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Three thousand, seven hundred forty-three pitches into last season, Tigers righthander Justin Verlander peered in at Shin-Soo Choo of the Indians and decided on the most basic, brutal means of getting him out. It was the bottom of the seventh on Sept. 29, and Verlander, finishing his sixth year in the majors, intended his next three deliveries to be his last of 2010. So he became the nine-year-old kid at the pitch-speed booth in a Class A ballpark, or the teenager at the county fair with only a pyramid of milk bottles standing between him and the stuffed animal that would light up his girlfriend's face.
All of which is to say Verlander went all Charlie Sheen on Choo: He channeled Rick Vaughn, the fictional flamethrower played by the actor in the first two Major League movies. "I tried to throw it as hard as I could," said Verlander, whose average fastball velocity of 95.4 mph last year was the highest among American League starting pitchers. "I had two outs, and I knew it was my last inning of the year."
With Detroit and Cleveland out of contention, Verlander put on a light show—the lights belonging to the digital pitch speed readout on the scoreboard at Progressive Field. Verlander struck out Choo on three straight fastballs that lit up the Tigers' radar gun at 102, 102 and, on pitch number 3,746, 101. "A lot of adrenaline," Verlander says, "always helps."
Something is up in major league baseball: velocity. By any name—cheddar, cheese, heater, hummer, dead red, express, number one—the almighty fastball fascinates us like never before, thanks not only to the ubiquity of those throwing it but also to the ubiquity of those clocking it and displaying it. Welcome to Radar Nation, where the ideal velocities resemble temperatures in Phoenix in July.
Among the crop of young arms that helped turn 2010 into the Year of the Pitcher are some delivering so much heat that they are pushing world records and the very fibers of their bodies. Last season marked the debuts of the hardest-throwing starting pitcher and the hardest thrower—ever. The Nationals' 21-year-old rookie Stephen Strasburg (average fastball, according to the website Fangraphs: 97.3 mph) packed ballparks and boosted television ratings until he blew out his right elbow in just his 12th big league start. And Reds rookie reliever Aroldis Chapman, now 23, hit triple digits on the radar gun with regularity, including a lightning bolt to Tony Gwynn Jr., then of the Padres, on Sept. 24 that was clocked at a world-record 105.1 miles per hour.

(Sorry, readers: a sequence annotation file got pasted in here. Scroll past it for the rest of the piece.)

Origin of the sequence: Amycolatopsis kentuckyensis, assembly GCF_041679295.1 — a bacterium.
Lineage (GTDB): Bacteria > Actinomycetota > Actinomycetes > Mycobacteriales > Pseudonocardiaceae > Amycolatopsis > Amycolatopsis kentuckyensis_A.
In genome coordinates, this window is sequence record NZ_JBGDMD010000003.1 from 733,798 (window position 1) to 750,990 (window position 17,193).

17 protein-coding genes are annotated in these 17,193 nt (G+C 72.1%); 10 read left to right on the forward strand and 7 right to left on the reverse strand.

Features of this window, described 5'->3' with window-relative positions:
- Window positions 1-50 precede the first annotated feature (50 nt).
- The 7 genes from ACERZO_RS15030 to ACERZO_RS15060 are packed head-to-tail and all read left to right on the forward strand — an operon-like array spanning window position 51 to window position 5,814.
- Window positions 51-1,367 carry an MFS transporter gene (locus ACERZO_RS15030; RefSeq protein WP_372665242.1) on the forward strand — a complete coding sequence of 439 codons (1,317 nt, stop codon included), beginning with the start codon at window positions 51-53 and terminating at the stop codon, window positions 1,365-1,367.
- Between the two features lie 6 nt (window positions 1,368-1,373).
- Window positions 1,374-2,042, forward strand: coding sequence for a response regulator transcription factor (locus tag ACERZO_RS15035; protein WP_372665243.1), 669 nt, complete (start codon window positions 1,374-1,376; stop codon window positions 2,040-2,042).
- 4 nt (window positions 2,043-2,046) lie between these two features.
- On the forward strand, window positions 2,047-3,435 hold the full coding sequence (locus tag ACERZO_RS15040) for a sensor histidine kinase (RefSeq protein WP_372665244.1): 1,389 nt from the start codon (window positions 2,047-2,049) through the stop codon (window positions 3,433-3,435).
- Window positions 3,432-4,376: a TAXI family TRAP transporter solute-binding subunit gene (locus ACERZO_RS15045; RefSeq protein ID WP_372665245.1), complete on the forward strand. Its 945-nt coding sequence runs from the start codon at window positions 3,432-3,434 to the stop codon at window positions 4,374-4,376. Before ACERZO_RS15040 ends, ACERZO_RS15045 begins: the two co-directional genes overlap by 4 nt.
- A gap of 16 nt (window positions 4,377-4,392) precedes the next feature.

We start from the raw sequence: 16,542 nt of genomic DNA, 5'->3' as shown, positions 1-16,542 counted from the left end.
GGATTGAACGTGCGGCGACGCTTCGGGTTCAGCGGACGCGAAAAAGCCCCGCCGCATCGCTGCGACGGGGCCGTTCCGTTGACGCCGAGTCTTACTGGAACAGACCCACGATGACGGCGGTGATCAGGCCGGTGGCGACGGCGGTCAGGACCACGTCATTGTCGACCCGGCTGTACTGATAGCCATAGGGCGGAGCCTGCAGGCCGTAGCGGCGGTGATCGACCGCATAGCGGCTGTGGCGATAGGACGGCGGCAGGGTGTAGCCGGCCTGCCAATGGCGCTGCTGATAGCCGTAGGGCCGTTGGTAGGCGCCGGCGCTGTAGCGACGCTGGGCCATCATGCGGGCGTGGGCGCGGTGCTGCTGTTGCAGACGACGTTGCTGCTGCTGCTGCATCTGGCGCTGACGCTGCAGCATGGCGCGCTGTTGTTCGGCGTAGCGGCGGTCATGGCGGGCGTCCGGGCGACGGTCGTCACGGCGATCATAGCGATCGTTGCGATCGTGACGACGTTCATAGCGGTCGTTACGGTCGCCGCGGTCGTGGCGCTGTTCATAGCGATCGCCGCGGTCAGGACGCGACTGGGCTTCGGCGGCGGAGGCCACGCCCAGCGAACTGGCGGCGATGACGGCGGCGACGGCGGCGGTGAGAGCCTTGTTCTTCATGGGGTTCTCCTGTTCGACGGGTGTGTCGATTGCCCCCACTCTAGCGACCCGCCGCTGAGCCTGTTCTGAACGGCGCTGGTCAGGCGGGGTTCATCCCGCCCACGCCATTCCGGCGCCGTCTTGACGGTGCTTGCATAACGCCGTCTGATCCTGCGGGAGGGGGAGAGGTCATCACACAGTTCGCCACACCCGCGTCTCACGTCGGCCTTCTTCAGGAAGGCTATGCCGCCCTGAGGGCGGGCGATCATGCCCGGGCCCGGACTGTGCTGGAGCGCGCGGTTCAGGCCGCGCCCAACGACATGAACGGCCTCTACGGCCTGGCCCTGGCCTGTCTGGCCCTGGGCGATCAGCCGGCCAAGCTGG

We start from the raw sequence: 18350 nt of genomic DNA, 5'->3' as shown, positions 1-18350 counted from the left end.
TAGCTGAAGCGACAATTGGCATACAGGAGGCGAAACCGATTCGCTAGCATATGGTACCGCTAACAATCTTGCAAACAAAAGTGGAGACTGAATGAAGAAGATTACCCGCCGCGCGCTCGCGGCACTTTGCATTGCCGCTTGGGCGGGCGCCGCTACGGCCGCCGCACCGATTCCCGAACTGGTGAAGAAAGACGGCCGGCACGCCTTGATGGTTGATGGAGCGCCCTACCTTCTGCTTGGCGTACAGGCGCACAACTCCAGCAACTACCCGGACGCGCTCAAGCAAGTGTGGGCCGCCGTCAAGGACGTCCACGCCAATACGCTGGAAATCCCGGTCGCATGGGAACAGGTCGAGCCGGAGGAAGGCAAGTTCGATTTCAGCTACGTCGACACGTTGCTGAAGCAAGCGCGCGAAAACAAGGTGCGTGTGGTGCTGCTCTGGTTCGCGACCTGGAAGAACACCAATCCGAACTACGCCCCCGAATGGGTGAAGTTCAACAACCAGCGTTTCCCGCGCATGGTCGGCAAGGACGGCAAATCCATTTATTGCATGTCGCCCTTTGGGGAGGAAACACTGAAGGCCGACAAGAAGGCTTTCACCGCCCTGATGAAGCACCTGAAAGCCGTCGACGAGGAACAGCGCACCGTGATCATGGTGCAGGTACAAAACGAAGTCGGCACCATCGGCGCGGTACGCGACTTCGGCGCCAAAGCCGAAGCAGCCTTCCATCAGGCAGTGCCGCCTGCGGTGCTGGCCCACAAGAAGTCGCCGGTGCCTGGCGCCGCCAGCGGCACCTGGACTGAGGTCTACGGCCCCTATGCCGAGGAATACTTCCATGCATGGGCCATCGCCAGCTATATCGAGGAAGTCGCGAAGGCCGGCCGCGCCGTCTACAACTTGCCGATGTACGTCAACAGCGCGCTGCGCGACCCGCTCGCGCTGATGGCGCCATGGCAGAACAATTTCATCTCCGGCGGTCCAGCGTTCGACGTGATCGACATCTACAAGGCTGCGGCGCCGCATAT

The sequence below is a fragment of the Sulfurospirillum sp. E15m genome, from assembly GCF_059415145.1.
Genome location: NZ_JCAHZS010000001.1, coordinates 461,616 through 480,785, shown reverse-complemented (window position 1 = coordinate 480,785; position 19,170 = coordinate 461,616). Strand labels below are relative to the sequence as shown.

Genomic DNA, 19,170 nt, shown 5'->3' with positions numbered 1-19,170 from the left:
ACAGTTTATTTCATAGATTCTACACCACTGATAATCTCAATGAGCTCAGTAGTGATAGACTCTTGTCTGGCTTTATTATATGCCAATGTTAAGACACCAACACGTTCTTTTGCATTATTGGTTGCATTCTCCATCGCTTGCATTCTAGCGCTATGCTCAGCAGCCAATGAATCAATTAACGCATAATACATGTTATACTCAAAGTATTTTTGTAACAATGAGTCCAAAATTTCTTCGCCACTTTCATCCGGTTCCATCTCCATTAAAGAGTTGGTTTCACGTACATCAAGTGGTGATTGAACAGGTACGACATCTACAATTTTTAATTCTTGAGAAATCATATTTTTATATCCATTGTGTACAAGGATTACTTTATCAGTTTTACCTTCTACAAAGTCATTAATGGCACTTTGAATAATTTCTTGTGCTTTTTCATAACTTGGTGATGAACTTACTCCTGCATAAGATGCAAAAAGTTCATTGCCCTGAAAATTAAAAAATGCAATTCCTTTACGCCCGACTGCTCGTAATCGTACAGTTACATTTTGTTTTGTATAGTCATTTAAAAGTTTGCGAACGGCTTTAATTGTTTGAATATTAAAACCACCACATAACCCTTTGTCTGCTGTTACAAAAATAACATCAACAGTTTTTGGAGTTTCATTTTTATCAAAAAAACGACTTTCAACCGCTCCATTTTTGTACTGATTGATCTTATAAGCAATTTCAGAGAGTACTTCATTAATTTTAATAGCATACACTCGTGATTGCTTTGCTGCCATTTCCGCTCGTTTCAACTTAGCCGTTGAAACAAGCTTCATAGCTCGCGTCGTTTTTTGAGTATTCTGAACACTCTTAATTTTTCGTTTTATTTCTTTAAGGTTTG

Three months ago Chapman walked into a tattoo parlor in Miami to make sure the historic radar gun reading acquired more permanence. On the underside of his left wrist is a baseball with a trail of orange flames behind it and an inscription that reads 105.1 mph. What kind of editing might be required if Chapman throws even harder? "I'm going to leave it there," Chapman said this spring through his interpreter and friend, trainer Tomas Vera, "and I'll put 106 on my car."
Chapman is an aficionado of cars that—surprise!—go fast, and he has tagged his Lamborghini, Mercedes and Porsche with a series of vanity plates that began with 102 mph and are up to 105 mph. Asked what travels faster, his fastball or his Lamborghini, Chapman chuckled and replied, "No se," then decided, "Lambo."
The fastball is the Lamborghini of pitching: Sexy and sleek, it turns heads as it passes by with a dangerous if darkly pleasing whoosh. From Walter Johnson to Bob Feller to Steve Dalkowski to Nolan Ryan to Sidd Finch to Nuke LaLoosh to Rick Vaughn to Colt Griffin to Joel Zumaya to Chapman, the fastball has blazed across baseball history, leaving a vapor trail of stories true and imagined.
In sorting out fact from fiction, here's some advice: Don't blink.
You can't hit what you can't see.